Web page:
finds analysis

AROURA Project – archaeological reconnaissance in Greece

Molly Greenhouse, Teaching Assistant, ARCH 397, UMBC

The AROURA project (Archaeological Reconnaissance of Uninvestigated Remains of Agriculture) is an archaeological survey of the plain around the 13th century BCE fortress of Glas, Boiotia, in central mainland Greece. It aims to detail the Mycenaean hydraulic, drainage, and land-improvement works around the fortress, and to search for traces of the expected extensive agricultural system they served. AROURA is an official collaboration between the University of Maryland, Baltimore County (UMBC), and the 9th Ephorate of Prehistoric and Classical Antiquities (IX EPCA) of the Hellenic Ministry of Culture and Sports, based in Thebes, Dr. Michael Lane (UMBC) and Dr. Alexandra Charami (IX EPCA) co-directors.

The survey and surface collection phases of the project began in October of 2010, and have since been completed. The entire project area was divided into grid squares at the outset to allow investigators to conduct geophysical survey easily and systematically across large portions of the plain, using techniques like magnetometry to detect underground “anomalies” that might be traces of previous land use. In certain grid squares, both in the plain and at the nearby settlement site of Aghia Marina Pyrghos, finds were collected from the surface of the ground too. Our goal this season is to organize, catalog, and analyze the many finds, mainly pottery, collected during previous years.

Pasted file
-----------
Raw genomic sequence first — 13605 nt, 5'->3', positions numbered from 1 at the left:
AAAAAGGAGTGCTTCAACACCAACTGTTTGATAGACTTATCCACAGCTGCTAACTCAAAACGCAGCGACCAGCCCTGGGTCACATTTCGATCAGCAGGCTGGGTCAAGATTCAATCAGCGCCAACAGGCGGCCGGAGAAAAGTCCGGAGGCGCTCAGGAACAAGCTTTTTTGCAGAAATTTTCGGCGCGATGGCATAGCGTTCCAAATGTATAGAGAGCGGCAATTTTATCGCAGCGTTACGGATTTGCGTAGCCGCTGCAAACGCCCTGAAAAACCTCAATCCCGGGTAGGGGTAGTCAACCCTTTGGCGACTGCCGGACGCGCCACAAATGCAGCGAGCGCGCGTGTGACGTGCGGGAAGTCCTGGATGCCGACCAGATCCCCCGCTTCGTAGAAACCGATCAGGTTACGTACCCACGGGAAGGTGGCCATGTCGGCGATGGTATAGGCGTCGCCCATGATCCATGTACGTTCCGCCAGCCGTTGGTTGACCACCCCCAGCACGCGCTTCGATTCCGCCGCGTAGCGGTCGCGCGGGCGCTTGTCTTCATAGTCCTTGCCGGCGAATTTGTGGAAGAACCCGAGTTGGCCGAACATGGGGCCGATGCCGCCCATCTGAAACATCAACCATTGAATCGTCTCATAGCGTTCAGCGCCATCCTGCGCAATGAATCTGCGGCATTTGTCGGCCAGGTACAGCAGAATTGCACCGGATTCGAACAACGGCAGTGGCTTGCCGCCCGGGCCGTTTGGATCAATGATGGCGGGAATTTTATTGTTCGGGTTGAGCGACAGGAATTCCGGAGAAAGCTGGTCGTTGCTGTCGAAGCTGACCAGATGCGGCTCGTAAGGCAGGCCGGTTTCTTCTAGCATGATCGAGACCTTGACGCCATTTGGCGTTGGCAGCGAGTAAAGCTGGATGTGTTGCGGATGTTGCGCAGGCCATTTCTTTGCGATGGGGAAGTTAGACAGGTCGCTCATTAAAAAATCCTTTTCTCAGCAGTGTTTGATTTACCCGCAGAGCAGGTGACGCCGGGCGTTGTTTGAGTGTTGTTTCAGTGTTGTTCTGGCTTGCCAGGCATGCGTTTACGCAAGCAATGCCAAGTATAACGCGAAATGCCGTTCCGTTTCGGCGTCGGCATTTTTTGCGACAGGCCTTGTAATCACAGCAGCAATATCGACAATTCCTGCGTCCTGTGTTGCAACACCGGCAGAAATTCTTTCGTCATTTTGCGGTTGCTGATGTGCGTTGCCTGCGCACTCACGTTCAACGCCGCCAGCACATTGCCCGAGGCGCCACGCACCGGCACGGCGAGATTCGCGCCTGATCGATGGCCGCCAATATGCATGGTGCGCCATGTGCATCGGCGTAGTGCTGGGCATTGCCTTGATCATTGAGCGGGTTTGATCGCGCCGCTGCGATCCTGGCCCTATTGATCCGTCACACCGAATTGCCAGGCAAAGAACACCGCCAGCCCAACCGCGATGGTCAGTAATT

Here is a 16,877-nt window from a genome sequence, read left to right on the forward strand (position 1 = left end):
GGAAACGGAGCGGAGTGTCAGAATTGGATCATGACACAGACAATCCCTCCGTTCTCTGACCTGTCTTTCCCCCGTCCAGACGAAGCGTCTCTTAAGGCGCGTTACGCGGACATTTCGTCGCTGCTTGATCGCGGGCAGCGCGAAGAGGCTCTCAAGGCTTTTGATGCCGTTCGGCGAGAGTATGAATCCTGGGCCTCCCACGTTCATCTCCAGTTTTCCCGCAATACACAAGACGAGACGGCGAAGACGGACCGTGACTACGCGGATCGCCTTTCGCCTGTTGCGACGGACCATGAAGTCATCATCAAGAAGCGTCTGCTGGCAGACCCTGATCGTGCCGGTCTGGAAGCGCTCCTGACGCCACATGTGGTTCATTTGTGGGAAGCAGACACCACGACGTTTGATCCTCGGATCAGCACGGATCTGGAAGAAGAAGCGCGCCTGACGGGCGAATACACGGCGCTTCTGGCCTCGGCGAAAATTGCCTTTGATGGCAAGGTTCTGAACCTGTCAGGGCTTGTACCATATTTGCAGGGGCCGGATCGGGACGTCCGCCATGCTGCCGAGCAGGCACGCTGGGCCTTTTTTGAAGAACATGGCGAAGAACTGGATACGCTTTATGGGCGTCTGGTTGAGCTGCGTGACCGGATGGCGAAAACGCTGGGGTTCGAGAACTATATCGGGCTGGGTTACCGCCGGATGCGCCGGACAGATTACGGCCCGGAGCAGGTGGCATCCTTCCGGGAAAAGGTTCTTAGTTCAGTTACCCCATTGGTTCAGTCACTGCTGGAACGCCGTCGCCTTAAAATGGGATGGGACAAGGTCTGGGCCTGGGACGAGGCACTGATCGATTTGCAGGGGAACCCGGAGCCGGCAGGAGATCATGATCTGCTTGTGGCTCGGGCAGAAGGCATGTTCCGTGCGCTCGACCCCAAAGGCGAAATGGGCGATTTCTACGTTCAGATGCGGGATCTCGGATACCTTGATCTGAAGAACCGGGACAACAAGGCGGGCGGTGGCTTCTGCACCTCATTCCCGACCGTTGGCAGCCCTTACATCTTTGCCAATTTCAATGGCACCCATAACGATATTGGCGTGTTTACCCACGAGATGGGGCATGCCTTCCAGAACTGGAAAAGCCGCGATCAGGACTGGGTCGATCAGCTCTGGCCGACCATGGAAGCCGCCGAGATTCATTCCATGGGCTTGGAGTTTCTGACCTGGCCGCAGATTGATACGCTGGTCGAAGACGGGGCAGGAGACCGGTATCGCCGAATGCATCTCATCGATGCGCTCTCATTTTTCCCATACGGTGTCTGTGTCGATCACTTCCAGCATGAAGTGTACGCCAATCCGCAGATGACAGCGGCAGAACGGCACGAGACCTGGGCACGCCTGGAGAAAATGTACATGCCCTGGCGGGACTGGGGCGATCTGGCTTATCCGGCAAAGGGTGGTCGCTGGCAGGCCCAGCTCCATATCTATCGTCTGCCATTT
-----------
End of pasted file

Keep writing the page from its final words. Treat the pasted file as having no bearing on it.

All of the finds are stored at the Archaeological Museum of Thebes, so during the week, we travel there from our home in the village of Kokkino to work on the collection. Currently, we are working on the pottery from surface collection at Aghia Marina Pyrghos. After labeling each piece and ensuring that it is properly catalogued, we start to focus on more in-depth analysis of the pottery. In the lab, we carefully examine the artifacts and record basic information about the size and shape of the pieces, as well as other more detailed information. We have been closely examining the pottery for mineral inclusions in its fabric (the constituents of the clay from which it is made). Examining hundreds of individual pieces of pottery with a magnifying glass to spot inclusions can be tedious work. However, by collecting this kind of information, we hope to be able to draw conclusions about the periods represented by the pottery and other artifacts at the settlement and where the pottery originated, as well as to hypothesize about how it made its way to the settlement.




Working at the museum in Thebes has been wonderful so far, and it definitely has had its perks. For example, this week, after Prof. Vassileios L. Aravantinos, the former Superintendent of the IX EPCA, dropped in for a surprise visit, we were invited to tour some of the ongoing excavations of the Mycenaean palace beneath downtown Thebes. We are excited to see what results the rest of this season will produce and how the project will expand and develop in future seasons!